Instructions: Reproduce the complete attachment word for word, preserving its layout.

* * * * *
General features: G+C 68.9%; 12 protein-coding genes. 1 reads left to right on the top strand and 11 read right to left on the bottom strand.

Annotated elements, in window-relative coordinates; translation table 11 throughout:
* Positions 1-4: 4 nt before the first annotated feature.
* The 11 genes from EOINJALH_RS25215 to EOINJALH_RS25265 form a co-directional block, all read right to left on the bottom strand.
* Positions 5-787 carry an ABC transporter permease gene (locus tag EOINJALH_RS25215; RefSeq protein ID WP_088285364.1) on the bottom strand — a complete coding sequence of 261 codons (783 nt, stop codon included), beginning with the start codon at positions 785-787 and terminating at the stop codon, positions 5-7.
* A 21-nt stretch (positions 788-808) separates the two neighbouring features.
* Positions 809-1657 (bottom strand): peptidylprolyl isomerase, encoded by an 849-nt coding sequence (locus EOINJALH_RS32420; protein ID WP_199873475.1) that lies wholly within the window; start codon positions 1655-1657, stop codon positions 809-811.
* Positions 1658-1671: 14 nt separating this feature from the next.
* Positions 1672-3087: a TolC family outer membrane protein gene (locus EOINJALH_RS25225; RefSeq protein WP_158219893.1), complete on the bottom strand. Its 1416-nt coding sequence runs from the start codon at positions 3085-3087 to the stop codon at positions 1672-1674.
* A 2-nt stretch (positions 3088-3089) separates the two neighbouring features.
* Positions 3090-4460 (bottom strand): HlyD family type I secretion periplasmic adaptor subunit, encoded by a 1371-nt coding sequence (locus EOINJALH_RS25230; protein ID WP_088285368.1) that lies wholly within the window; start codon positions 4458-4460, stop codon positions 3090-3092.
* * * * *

General features: G+C 68.9%; 12 protein-coding genes. 1 reads left to right on the top strand and 11 read right to left on the bottom strand.

Annotated elements, in window-relative coordinates; translation table 11 throughout:
* Positions 1-4: 4 nt before the first annotated feature.
* The 11 genes from EOINJALH_RS25215 to EOINJALH_RS25265 form a co-directional block, all read right to left on the bottom strand.
* Positions 5-787 carry an ABC transporter permease gene (locus tag EOINJALH_RS25215; RefSeq protein ID WP_088285364.1) on the bottom strand — a complete coding sequence of 261 codons (783 nt, stop codon included), beginning with the start codon at positions 785-787 and terminating at the stop codon, positions 5-7.
* A 21-nt stretch (positions 788-808) separates the two neighbouring features.
* Positions 809-1657 (bottom strand): peptidylprolyl isomerase, encoded by an 849-nt coding sequence (locus EOINJALH_RS32420; protein ID WP_199873475.1) that lies wholly within the window; start codon positions 1655-1657, stop codon positions 809-811.
* Positions 1658-1671: 14 nt separating this feature from the next.
* Positions 1672-3087: a TolC family outer membrane protein gene (locus EOINJALH_RS25225; RefSeq protein WP_158219893.1), complete on the bottom strand. Its 1416-nt coding sequence runs from the start codon at positions 3085-3087 to the stop codon at positions 1672-1674.
* A 2-nt stretch (positions 3088-3089) separates the two neighbouring features.
* Positions 3090-4460 (bottom strand): HlyD family type I secretion periplasmic adaptor subunit, encoded by a 1371-nt coding sequence (locus EOINJALH_RS25230; protein ID WP_088285368.1) that lies wholly within the window; start codon positions 4458-4460, stop codon positions 3090-3092.